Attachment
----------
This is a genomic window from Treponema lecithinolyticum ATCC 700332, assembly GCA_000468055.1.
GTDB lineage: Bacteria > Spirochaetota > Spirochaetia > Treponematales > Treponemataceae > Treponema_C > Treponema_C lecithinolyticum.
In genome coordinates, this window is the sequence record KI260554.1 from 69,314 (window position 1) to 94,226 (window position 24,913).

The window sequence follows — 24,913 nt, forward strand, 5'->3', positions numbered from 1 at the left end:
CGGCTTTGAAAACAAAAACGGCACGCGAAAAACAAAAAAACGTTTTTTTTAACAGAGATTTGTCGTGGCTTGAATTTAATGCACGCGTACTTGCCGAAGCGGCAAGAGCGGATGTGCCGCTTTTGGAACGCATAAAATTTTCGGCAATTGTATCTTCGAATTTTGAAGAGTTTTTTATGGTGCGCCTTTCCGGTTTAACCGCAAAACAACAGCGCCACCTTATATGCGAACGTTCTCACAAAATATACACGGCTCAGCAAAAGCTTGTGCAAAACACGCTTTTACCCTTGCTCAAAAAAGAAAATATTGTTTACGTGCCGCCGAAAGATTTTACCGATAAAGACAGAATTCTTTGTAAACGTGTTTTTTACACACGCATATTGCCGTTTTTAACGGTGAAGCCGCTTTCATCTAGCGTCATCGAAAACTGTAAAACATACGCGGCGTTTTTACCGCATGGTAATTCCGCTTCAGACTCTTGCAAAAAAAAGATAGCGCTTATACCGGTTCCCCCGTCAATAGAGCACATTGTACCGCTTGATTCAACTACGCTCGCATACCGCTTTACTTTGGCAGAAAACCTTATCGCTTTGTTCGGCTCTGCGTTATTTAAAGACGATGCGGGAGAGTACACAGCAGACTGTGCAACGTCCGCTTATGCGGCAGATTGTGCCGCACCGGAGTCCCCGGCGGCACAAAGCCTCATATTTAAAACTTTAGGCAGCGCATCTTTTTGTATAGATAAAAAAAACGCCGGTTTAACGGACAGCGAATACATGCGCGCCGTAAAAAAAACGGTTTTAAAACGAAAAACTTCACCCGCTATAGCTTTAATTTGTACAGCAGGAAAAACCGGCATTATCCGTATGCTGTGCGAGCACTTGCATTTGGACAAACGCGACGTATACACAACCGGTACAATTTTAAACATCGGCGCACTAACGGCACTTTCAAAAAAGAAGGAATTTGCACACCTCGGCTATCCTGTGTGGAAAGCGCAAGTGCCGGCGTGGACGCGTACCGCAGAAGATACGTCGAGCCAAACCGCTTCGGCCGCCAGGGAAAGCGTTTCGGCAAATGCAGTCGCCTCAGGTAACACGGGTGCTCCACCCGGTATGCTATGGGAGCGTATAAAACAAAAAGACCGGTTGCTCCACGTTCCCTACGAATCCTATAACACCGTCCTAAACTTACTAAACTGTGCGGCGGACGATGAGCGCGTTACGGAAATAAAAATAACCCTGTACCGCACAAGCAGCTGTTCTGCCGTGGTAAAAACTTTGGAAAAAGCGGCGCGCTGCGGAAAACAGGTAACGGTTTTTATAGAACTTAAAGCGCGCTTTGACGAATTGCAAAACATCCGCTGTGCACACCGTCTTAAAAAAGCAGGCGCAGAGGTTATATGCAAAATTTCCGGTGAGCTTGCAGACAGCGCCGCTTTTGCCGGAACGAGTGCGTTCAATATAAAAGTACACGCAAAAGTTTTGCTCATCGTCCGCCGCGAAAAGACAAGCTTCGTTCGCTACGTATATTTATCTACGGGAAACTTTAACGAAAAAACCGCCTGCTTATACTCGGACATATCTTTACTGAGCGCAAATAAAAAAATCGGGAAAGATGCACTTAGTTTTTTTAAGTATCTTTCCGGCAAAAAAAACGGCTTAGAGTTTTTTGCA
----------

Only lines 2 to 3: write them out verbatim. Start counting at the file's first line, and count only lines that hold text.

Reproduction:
GTDB lineage: Bacteria > Spirochaetota > Spirochaetia > Treponematales > Treponemataceae > Treponema_C > Treponema_C lecithinolyticum.
In genome coordinates, this window is the sequence record KI260554.1 from 69,314 (window position 1) to 94,226 (window position 24,913).